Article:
In an attempt to herd investors into “suitable and appropriate” investment options in the retirement space, plans use a wide variety of “target date” or “lifestyle” funds. These QDIA (qualified default investment alternatives) options are designed to give plan participants a diverse, all-in-one portfolio at the simple click of a mouse. If only it were that easy.
Though the operation of these vehicles is straightforward, their practicality remains questionable. Target date funds become more conservative the closer a plan participant gets to retirement, while lifestyle funds invest according to an investor’s stated risk profile – conservative, moderate, aggressive, etc. The assumption is that those investing in a target date fund (for illustrative purposes, one hoping to retire in 2035), all have the same exact risk profile and, therefore, should have the same exact investments. The idea behind lifestyle funds is that all aggressive investors should have the same holdings, regardless of their ages. The problems here become manifold. Many of these portfolios, target date and lifestyle, remain static and do not change allocations based upon external market factors. They adopt a “set it and let it” mentality which can do significant damage, particularly in market downturns. Any student of behavioral finance can tell you that when markets experience periods of higher volatility, investors are more likely to make an irrational, emotional decision – compounding the impact of the downturn.
Our firm advises plan participants on strategic asset allocation. It is critical for plan participants to look at their retirement accounts as a whole and not just as individual pieces. As plan advisors and plan sponsors work together to select high quality options, participants must form those options into a strategic asset allocation. We encourage plan participants to take a more active approach in selecting investments for their retirement accounts by utilizing our DART (dynamic, asset, rotation, and timing) system. DART, in effect, highlights which asset classes are entering an outperformance stage and those classes which are entering a phase of underperformance. This allows plan advisors and plan participants to work together to design an asset allocation for the current investment environment – not a theoretical one.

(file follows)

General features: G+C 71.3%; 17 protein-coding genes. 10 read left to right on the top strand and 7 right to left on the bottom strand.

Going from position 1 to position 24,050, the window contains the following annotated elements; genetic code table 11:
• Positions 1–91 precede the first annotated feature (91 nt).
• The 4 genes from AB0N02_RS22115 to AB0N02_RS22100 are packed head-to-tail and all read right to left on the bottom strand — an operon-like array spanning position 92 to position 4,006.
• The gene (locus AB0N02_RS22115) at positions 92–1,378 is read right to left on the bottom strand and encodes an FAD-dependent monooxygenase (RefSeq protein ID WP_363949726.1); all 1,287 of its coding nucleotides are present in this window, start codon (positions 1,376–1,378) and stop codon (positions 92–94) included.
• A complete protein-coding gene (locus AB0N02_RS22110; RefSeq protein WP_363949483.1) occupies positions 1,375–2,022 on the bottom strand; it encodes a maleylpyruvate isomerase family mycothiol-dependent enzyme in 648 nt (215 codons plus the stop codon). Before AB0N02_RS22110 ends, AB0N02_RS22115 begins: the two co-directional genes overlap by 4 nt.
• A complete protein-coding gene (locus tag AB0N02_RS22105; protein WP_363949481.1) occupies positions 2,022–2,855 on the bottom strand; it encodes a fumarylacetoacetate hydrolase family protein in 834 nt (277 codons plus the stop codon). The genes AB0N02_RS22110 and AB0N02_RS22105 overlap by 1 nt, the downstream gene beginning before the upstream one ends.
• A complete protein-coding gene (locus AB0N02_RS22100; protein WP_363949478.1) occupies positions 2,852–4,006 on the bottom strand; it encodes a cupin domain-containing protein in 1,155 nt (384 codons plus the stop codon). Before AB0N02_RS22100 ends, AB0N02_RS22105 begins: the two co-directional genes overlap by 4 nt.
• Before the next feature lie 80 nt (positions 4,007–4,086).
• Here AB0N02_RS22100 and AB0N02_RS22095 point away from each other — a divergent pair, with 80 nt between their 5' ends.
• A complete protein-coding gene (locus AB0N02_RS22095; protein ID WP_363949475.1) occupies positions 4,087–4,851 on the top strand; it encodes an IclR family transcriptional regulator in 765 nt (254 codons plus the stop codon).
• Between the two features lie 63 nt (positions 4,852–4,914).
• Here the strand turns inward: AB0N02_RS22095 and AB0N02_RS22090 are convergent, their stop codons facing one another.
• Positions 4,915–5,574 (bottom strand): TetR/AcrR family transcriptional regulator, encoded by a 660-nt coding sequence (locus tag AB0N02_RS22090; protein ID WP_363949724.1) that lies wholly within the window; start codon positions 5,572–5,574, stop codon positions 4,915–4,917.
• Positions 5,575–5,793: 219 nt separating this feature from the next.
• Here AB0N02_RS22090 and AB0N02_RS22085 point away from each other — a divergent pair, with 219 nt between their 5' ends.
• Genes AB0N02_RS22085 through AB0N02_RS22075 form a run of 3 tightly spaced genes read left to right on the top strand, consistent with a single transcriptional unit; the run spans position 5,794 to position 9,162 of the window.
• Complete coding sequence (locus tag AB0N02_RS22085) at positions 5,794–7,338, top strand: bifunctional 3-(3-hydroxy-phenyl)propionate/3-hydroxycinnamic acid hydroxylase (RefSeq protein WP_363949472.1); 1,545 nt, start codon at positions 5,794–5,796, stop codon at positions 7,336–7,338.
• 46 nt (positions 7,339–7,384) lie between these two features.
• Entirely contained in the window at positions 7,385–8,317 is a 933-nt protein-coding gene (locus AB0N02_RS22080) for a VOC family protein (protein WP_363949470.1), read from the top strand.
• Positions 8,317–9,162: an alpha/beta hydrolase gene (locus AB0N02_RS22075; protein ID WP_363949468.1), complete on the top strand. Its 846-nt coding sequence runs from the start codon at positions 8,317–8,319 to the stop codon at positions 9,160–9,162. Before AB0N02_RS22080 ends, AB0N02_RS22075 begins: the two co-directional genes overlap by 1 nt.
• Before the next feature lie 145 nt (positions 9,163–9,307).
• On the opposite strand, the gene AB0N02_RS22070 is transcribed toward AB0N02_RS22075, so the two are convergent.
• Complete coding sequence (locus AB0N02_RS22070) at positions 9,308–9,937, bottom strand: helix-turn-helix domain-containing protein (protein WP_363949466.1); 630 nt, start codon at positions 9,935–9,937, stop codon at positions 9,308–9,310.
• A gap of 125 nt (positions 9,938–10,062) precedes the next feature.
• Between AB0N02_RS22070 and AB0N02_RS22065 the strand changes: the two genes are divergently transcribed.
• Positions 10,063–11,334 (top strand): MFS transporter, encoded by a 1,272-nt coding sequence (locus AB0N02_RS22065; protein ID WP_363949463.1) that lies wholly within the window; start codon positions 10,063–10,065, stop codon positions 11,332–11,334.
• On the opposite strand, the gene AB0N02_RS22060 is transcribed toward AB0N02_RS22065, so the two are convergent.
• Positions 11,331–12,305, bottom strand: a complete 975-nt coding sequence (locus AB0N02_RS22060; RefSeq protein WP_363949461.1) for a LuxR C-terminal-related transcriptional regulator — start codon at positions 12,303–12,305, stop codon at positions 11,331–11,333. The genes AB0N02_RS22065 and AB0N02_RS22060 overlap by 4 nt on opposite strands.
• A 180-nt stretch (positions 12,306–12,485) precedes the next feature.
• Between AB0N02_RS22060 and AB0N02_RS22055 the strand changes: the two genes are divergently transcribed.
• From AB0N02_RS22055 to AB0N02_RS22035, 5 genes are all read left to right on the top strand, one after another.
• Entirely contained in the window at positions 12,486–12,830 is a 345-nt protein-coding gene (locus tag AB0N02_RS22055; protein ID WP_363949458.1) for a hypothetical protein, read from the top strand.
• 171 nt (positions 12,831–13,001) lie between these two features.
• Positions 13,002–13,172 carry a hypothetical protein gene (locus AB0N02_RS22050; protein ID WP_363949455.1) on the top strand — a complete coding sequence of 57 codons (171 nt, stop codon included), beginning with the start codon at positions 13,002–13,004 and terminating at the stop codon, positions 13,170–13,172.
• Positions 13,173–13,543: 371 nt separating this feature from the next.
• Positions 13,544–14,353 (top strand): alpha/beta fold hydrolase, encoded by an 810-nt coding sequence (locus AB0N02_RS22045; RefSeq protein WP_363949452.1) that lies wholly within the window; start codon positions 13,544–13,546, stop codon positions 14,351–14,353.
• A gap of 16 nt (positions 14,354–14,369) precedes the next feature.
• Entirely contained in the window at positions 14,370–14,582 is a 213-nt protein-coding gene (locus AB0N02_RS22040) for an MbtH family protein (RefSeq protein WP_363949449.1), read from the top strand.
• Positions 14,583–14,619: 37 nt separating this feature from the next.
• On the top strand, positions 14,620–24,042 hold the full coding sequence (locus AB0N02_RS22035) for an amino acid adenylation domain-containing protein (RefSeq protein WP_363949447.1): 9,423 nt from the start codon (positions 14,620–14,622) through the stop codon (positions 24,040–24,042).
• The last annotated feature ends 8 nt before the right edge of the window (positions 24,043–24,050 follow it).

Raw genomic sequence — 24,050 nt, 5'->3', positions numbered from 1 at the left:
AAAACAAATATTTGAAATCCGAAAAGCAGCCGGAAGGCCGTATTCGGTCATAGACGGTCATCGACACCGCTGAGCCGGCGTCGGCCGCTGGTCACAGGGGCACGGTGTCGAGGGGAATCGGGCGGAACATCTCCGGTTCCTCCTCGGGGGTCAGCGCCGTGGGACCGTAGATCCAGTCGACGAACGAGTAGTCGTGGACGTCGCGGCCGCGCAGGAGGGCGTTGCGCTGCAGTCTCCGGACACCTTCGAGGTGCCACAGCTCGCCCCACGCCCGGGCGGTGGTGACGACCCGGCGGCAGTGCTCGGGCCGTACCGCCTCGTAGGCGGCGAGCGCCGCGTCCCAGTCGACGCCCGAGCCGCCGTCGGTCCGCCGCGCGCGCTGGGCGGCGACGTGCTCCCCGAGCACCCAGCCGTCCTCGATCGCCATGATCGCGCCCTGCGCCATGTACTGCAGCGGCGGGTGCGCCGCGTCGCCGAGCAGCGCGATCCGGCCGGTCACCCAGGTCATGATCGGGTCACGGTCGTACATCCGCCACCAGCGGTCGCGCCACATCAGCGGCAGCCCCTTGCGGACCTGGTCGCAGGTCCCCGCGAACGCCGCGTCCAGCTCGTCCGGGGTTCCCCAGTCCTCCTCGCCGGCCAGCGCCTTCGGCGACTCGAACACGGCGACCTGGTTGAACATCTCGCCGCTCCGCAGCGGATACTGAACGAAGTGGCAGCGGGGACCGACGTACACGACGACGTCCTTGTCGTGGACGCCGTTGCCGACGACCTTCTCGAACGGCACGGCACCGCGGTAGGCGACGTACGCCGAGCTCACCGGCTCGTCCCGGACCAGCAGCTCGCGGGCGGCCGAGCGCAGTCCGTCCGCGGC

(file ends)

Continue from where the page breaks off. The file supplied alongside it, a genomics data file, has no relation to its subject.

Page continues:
Building a dynamic corporate retirement plan requires two key steps. First, plan sponsors and advisors should use both quantitative and qualitative tools to determine high quality investment options for plan participants. Second, the advisor must educate and actively work with participants to ensure that asset allocation strategies stay timely and are correctly aligned with stated investment goals. Unfortunately, no “one stop” answer exists in creating a successful retirement plan. But education, collaboration, diligence, and active management together can help achieve retirement goals by limiting exposure to unnecessary risk and volatility.
Nick Ventura and Dan McElwee compose the executive team at Ventura Wealth Management, an independent RIA firm. Together, they focus on portfolio management and creating dynamic retirement plans for corporations and individuals.